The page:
Sleep problems are common and can impose serious health concerns. Read on for healthy tips and tricks for a healthy and proper sleeping routine.
Getting a good night’s sleep is one of the most important things you can do for your overall health and well-being. Adequate sleep gives your body time and energy to recover from the day’s stresses, and helps you to stay sharp and focused throughout your day. If you’ve already figured out how to fall asleep, but you’re having trouble getting good sleep through the night, there’s a lot you can do to ensure a peaceful night’s slumber!
Although you might not be able to control all of the factors that interfere with your sleep, you can adopt habits that encourage better sleep. The following tips will help you optimize your sleep so you can be productive, mentally sharp, emotionally balanced, and full of energy all day long. Start with these simple sleep tips.
Evaluate Your Room
Design your sleep environment to establish the conditions you need for sleep. Your bedroom should be cool – between 60 and 67 degrees. Your bedroom should also be free from any noise that can disturb your sleep. Finally, your bedroom should be free from any light. Check your room for noises or other distractions. This includes a bed partner’s sleep disruptions such as snoring. Consider using blackout curtains, eye shades, ear plugs, “white noise” machines, humidifiers, fans and other devices.
Stick To A Sleep Schedule
Go to bed and get up at the same time every day, even on weekends, holidays and days off. Being consistent reinforces your body’s sleep-wake cycle and helps promote better sleep at night. There’s a caveat, though. If you don’t fall asleep within about 15 minutes, get up and do something relaxing. Go back to bed when you’re tired. If you agonize over falling asleep, you might find it even tougher to nod off.
Exercise helps promote restful sleep if it is done several hours before you go to bed. Exercise can help you fall asleep faster and sleep more soundly—as long as it’s done at the right time. Exercise stimulates the body to secrete the stress hormone cortisol, which helps activate the alerting mechanism in the brain. This is fine, unless you’re trying to fall asleep. Try to finish exercising at least three hours before bed or work out earlier in the day.
Eat to Enhance Sleep
Some foods are more conducive to a better night’s sleep than others. You already knew about warm milk, chamomile tea and turkey, but Yahoo Food lists others, like bananas, potatoes, oatmeal and whole-wheat bread. You find yourself fighting off afternoon droopy eyelids at the office? Here are some pointers on eating a less nap-inducing lunch.
Aging also plays a role in sleep and sleep hygiene. After the age of 40 our sleep patterns change, and we have many more nocturnal awakenings than in our younger years. These awakenings not only directly affect the quality of our sleep, but they also interact with any other condition that may cause arousals or awakenings, like the withdrawal syndrome that occurs after drinking alcohol close to bedtime. The more awakenings we have at night, the more likely we will awaken feeling unrefreshed and unrestored.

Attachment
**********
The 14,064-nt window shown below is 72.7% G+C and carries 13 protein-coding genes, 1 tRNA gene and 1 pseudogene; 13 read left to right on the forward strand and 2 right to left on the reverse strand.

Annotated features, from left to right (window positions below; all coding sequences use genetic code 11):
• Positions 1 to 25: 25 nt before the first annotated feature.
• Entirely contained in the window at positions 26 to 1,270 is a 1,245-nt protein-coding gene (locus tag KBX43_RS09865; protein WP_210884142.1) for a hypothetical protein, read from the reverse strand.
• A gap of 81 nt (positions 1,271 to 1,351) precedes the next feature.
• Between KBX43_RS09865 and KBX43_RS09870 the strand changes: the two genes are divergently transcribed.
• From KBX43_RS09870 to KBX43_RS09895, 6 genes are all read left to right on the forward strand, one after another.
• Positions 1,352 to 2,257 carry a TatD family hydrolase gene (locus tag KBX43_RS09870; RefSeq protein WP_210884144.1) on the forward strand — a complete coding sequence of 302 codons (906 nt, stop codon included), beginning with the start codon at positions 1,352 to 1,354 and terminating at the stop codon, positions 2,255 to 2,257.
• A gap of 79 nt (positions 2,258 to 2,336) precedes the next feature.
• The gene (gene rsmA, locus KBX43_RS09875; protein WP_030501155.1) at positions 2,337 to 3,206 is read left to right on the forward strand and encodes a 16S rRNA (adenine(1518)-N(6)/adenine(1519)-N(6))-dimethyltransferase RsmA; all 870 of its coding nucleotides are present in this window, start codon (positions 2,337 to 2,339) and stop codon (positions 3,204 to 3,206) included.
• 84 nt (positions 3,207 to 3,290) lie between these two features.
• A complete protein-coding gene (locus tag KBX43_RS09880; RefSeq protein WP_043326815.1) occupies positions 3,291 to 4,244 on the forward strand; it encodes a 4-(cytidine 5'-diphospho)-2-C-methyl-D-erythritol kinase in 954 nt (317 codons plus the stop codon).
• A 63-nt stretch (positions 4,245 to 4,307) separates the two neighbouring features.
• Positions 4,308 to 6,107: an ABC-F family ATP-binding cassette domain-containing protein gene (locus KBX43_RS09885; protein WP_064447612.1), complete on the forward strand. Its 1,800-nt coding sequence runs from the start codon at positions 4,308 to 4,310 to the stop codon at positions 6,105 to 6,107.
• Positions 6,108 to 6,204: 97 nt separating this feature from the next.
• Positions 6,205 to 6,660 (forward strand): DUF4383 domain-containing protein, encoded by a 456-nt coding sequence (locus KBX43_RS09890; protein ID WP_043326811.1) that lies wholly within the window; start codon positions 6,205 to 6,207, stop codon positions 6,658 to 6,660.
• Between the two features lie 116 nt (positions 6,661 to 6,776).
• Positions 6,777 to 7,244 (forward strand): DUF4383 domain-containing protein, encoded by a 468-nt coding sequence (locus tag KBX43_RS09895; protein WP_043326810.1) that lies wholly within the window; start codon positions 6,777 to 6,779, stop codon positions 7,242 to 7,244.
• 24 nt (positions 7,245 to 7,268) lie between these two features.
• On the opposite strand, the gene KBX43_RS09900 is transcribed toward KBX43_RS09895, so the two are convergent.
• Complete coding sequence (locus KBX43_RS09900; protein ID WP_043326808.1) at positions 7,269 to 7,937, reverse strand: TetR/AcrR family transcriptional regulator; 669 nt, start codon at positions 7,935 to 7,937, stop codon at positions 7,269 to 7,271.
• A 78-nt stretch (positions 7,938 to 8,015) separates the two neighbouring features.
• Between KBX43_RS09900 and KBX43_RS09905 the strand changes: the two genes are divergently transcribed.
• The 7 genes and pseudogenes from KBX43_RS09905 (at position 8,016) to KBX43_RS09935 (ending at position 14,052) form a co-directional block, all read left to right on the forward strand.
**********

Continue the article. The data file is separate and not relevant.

A study found that smokers are four times more likely not to feel as well rested after a night’s sleep than nonsmokers are. Researchers at Johns Hopkins University School of Medicine attribute this to the stimulative effect of nicotine and the nighttime withdrawal from it. Smoking also exacerbates sleep apnea and other breathing disorders which make it difficult to get restful sleep.
Avoid Stimulants At Night
The main culprits are coffee, tea, chocolate and soda drinks – these all contain caffeine which will keep your body and mind alert for hours. This will also prevent you from getting deep non-REM sleep. Be conscious of your caffeine intake and how it causes any sleep deprivation and you will soon understand how to sleep better naturally.
Create a room that’s ideal for sleeping. Often, this means cool, dark and quiet. Consider using room-darkening shades, earplugs, a fan or other devices to create an environment that suits your needs. Your mattress and pillow can contribute to better sleep, too. Since the features of good bedding are subjective, choose what feels most comfortable to you. If you share your bed, make sure there’s enough room for two. If you have children or pets, try to set limits on how often they sleep with you — or insist on separate sleeping quarters.
Ask About Unusual Sleep Behaviors
Ask your partner if you ever snore, temporarily stop breathing, talk, shout, or move about a lot during sleep. It could be that you have a sleep disorder (ranging from sleep deprivation, to sleep apnea, to REM sleep disorder) that is preventing you from enjoying good quality sleep. See a doctor and you may discover how to sleep better for good.